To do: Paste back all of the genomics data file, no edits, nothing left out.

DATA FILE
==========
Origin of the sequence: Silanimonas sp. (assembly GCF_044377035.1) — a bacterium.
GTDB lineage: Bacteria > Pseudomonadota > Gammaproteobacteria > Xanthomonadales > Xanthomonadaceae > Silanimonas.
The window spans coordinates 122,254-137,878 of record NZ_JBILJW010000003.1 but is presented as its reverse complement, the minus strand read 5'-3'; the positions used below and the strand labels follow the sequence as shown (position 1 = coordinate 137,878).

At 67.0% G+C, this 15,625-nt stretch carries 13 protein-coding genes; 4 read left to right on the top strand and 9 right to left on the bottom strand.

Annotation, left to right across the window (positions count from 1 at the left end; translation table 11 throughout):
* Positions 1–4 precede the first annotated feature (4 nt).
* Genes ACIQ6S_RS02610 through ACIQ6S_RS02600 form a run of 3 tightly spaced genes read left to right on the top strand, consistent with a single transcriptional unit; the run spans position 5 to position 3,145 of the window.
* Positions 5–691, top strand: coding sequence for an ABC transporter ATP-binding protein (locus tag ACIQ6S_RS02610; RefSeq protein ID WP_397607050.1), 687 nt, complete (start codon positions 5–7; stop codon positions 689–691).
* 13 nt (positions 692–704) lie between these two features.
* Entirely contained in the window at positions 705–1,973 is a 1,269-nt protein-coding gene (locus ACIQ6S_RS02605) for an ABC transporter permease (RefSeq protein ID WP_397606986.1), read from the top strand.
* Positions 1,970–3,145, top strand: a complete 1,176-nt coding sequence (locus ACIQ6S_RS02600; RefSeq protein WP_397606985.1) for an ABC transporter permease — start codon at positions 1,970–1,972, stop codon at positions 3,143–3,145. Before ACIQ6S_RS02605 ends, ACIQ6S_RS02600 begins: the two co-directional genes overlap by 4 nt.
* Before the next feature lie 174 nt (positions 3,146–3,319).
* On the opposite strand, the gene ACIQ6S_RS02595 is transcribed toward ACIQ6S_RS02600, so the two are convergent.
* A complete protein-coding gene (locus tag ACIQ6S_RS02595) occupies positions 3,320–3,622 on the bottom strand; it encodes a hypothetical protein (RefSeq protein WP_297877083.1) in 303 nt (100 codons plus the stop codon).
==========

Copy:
Origin of the sequence: Silanimonas sp. (assembly GCF_044377035.1) — a bacterium.
GTDB lineage: Bacteria > Pseudomonadota > Gammaproteobacteria > Xanthomonadales > Xanthomonadaceae > Silanimonas.
The window spans coordinates 122,254-137,878 of record NZ_JBILJW010000003.1 but is presented as its reverse complement, the minus strand read 5'-3'; the positions used below and the strand labels follow the sequence as shown (position 1 = coordinate 137,878).

At 67.0% G+C, this 15,625-nt stretch carries 13 protein-coding genes; 4 read left to right on the top strand and 9 right to left on the bottom strand.

Annotation, left to right across the window (positions count from 1 at the left end; translation table 11 throughout):
* Positions 1–4 precede the first annotated feature (4 nt).
* Genes ACIQ6S_RS02610 through ACIQ6S_RS02600 form a run of 3 tightly spaced genes read left to right on the top strand, consistent with a single transcriptional unit; the run spans position 5 to position 3,145 of the window.
* Positions 5–691, top strand: coding sequence for an ABC transporter ATP-binding protein (locus tag ACIQ6S_RS02610; RefSeq protein ID WP_397607050.1), 687 nt, complete (start codon positions 5–7; stop codon positions 689–691).
* 13 nt (positions 692–704) lie between these two features.
* Entirely contained in the window at positions 705–1,973 is a 1,269-nt protein-coding gene (locus ACIQ6S_RS02605) for an ABC transporter permease (RefSeq protein ID WP_397606986.1), read from the top strand.
* Positions 1,970–3,145, top strand: a complete 1,176-nt coding sequence (locus ACIQ6S_RS02600; RefSeq protein WP_397606985.1) for an ABC transporter permease — start codon at positions 1,970–1,972, stop codon at positions 3,143–3,145. Before ACIQ6S_RS02605 ends, ACIQ6S_RS02600 begins: the two co-directional genes overlap by 4 nt.
* Before the next feature lie 174 nt (positions 3,146–3,319).
* On the opposite strand, the gene ACIQ6S_RS02595 is transcribed toward ACIQ6S_RS02600, so the two are convergent.
* A complete protein-coding gene (locus tag ACIQ6S_RS02595) occupies positions 3,320–3,622 on the bottom strand; it encodes a hypothetical protein (RefSeq protein WP_297877083.1) in 303 nt (100 codons plus the stop codon).